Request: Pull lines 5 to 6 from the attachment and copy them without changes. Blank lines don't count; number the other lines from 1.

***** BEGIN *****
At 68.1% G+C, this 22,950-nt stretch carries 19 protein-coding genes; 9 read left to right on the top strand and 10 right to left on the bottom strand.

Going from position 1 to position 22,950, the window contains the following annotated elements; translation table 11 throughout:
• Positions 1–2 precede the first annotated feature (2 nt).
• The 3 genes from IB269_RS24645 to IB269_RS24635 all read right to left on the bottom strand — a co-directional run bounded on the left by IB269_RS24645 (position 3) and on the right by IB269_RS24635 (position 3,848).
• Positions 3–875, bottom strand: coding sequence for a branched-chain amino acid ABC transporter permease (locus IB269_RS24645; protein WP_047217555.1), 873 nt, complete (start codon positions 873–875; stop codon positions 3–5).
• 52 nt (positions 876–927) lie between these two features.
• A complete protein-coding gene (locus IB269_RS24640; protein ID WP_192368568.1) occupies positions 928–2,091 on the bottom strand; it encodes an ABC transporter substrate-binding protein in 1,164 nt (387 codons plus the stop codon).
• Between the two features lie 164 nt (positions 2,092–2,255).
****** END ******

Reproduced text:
• Positions 3–875, bottom strand: coding sequence for a branched-chain amino acid ABC transporter permease (locus IB269_RS24645; protein WP_047217555.1), 873 nt, complete (start codon positions 873–875; stop codon positions 3–5).
• 52 nt (positions 876–927) lie between these two features.